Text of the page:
Excel 2010 beta is out today. For those who read my review of Excel 2007, I mentioned that the chances of my being able to try out Excel 2010 anytime soon weren’t very high. Excel 2010, I thought at that time, and considering how Excel 2007 turned out, would simply be too big a resource hog to work with the hardware that my pc runs on. In that case I would have to give my faithful old pc or Excel 2010, either one of them, a pass.
You can imagine my joy and excitement when I ran a fresh minted install of the public beta and realized that Excel 2010 rocks – not only does it beat Excel 2007 hands down in the looks department, it gets close to Excel 2003 in terms of performance.
First reaction to Excel 2010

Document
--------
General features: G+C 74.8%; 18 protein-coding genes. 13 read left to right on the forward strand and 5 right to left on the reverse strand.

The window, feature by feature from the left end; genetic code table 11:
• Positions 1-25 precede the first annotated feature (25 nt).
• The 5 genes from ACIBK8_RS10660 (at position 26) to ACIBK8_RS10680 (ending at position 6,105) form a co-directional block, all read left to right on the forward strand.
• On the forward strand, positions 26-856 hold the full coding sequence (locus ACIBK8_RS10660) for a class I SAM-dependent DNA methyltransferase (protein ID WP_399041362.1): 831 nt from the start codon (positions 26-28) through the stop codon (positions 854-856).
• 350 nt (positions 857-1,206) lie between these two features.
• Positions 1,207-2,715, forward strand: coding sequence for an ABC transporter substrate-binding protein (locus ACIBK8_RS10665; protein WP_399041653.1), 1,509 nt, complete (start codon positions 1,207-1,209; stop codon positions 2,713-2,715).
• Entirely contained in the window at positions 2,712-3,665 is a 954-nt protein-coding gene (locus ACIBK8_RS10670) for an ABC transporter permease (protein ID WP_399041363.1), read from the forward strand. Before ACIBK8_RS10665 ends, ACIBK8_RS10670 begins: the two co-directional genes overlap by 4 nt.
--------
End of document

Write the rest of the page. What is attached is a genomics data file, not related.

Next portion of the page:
“This thing is built for performance”. Like Barrack Obama being awarded the Nobel even before he had a chance to earn it (thanks due to his predecessor), Excel 2010 will win many over (me included) simply because it undoes a great deal of “bloat” that had crept into the 2007 version. Mine is an old pc and I could tell even without a performance test that the Microsoft team has taken the feedback about the sluggish performance of Excel 2007 seriously. Excel 2007 looked gorgeous but where it gained in looks and ‘discoverability’ of features, it gave away in performance. Excel 2010 tries to reclaim the lost ground. I could see the improvement in rendering time simply by switching between two spreadsheets, one in Excel 2010 and the other in 2007. The later was a resource hog – something that neither me nor my pc ever truly got used to.